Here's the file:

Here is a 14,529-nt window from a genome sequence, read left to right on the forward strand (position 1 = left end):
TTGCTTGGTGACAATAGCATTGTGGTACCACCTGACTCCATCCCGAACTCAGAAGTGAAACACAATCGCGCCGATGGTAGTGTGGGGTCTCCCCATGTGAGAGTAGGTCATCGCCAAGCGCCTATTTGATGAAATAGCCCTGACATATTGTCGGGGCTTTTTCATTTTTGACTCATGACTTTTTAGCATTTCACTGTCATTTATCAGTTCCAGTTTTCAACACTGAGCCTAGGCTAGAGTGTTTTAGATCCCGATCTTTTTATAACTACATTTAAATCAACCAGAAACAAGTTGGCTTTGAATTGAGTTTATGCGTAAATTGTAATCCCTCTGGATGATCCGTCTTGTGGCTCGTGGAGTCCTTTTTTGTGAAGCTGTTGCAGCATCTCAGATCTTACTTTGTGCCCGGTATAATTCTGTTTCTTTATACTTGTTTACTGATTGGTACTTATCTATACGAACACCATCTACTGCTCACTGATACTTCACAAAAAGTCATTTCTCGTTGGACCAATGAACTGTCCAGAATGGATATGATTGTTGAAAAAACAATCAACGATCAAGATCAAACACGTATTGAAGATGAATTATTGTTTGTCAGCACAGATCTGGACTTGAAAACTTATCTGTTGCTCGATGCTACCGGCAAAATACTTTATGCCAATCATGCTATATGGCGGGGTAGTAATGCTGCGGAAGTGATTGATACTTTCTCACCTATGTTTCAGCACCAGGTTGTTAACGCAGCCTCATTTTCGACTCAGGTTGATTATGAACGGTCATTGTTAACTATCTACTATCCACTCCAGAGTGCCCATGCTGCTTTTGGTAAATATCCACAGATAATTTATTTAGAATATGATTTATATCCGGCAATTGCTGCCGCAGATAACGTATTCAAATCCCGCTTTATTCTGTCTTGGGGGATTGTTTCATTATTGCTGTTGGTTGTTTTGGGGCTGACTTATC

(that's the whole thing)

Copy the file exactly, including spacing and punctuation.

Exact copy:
Here is a 14,529-nt window from a genome sequence, read left to right on the forward strand (position 1 = left end):
TTGCTTGGTGACAATAGCATTGTGGTACCACCTGACTCCATCCCGAACTCAGAAGTGAAACACAATCGCGCCGATGGTAGTGTGGGGTCTCCCCATGTGAGAGTAGGTCATCGCCAAGCGCCTATTTGATGAAATAGCCCTGACATATTGTCGGGGCTTTTTCATTTTTGACTCATGACTTTTTAGCATTTCACTGTCATTTATCAGTTCCAGTTTTCAACACTGAGCCTAGGCTAGAGTGTTTTAGATCCCGATCTTTTTATAACTACATTTAAATCAACCAGAAACAAGTTGGCTTTGAATTGAGTTTATGCGTAAATTGTAATCCCTCTGGATGATCCGTCTTGTGGCTCGTGGAGTCCTTTTTTGTGAAGCTGTTGCAGCATCTCAGATCTTACTTTGTGCCCGGTATAATTCTGTTTCTTTATACTTGTTTACTGATTGGTACTTATCTATACGAACACCATCTACTGCTCACTGATACTTCACAAAAAGTCATTTCTCGTTGGACCAATGAACTGTCCAGAATGGATATGATTGTTGAAAAAACAATCAACGATCAAGATCAAACACGTATTGAAGATGAATTATTGTTTGTCAGCACAGATCTGGACTTGAAAACTTATCTGTTGCTCGATGCTACCGGCAAAATACTTTATGCCAATCATGCTATATGGCGGGGTAGTAATGCTGCGGAAGTGATTGATACTTTCTCACCTATGTTTCAGCACCAGGTTGTTAACGCAGCCTCATTTTCGACTCAGGTTGATTATGAACGGTCATTGTTAACTATCTACTATCCACTCCAGAGTGCCCATGCTGCTTTTGGTAAATATCCACAGATAATTTATTTAGAATATGATTTATATCCGGCAATTGCTGCCGCAGATAACGTATTCAAATCCCGCTTTATTCTGTCTTGGGGGATTGTTTCATTATTGCTGTTGGTTGTTTTGGGGCTGACTTATC